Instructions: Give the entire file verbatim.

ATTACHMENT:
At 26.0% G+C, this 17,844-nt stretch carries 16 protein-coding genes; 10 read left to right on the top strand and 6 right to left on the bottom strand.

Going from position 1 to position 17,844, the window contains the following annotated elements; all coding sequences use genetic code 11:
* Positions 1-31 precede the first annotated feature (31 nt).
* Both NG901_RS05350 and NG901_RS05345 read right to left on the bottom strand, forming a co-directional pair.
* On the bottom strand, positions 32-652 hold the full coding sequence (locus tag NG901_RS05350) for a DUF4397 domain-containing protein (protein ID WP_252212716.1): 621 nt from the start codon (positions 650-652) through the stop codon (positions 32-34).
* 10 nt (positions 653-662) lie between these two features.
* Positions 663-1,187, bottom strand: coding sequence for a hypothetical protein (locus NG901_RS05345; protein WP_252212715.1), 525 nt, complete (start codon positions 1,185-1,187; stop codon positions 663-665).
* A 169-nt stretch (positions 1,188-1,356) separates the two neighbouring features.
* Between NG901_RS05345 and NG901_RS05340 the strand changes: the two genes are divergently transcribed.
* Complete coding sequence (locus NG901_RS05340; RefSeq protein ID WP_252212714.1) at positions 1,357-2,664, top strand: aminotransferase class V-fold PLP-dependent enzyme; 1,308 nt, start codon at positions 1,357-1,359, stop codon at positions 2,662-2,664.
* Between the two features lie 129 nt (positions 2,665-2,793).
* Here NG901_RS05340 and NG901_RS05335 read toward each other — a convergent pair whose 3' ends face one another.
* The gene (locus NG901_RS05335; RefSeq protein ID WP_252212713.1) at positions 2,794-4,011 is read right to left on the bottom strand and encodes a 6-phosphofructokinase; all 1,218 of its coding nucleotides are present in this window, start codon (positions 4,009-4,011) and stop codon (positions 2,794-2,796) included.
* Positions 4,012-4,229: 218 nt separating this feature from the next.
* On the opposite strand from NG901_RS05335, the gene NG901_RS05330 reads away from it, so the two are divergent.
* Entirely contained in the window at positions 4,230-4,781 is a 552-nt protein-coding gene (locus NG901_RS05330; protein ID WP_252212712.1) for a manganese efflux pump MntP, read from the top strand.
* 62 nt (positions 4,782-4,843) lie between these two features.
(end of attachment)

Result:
At 26.0% G+C, this 17,844-nt stretch carries 16 protein-coding genes; 10 read left to right on the top strand and 6 right to left on the bottom strand.

Going from position 1 to position 17,844, the window contains the following annotated elements; all coding sequences use genetic code 11:
* Positions 1-31 precede the first annotated feature (31 nt).
* Both NG901_RS05350 and NG901_RS05345 read right to left on the bottom strand, forming a co-directional pair.
* On the bottom strand, positions 32-652 hold the full coding sequence (locus tag NG901_RS05350) for a DUF4397 domain-containing protein (protein ID WP_252212716.1): 621 nt from the start codon (positions 650-652) through the stop codon (positions 32-34).
* 10 nt (positions 653-662) lie between these two features.
* Positions 663-1,187, bottom strand: coding sequence for a hypothetical protein (locus NG901_RS05345; protein WP_252212715.1), 525 nt, complete (start codon positions 1,185-1,187; stop codon positions 663-665).
* A 169-nt stretch (positions 1,188-1,356) separates the two neighbouring features.
* Between NG901_RS05345 and NG901_RS05340 the strand changes: the two genes are divergently transcribed.
* Complete coding sequence (locus NG901_RS05340; RefSeq protein ID WP_252212714.1) at positions 1,357-2,664, top strand: aminotransferase class V-fold PLP-dependent enzyme; 1,308 nt, start codon at positions 1,357-1,359, stop codon at positions 2,662-2,664.
* Between the two features lie 129 nt (positions 2,665-2,793).
* Here NG901_RS05340 and NG901_RS05335 read toward each other — a convergent pair whose 3' ends face one another.
* The gene (locus NG901_RS05335; RefSeq protein ID WP_252212713.1) at positions 2,794-4,011 is read right to left on the bottom strand and encodes a 6-phosphofructokinase; all 1,218 of its coding nucleotides are present in this window, start codon (positions 4,009-4,011) and stop codon (positions 2,794-2,796) included.
* Positions 4,012-4,229: 218 nt separating this feature from the next.
* On the opposite strand from NG901_RS05335, the gene NG901_RS05330 reads away from it, so the two are divergent.
* Entirely contained in the window at positions 4,230-4,781 is a 552-nt protein-coding gene (locus NG901_RS05330; protein ID WP_252212712.1) for a manganese efflux pump MntP, read from the top strand.
* 62 nt (positions 4,782-4,843) lie between these two features.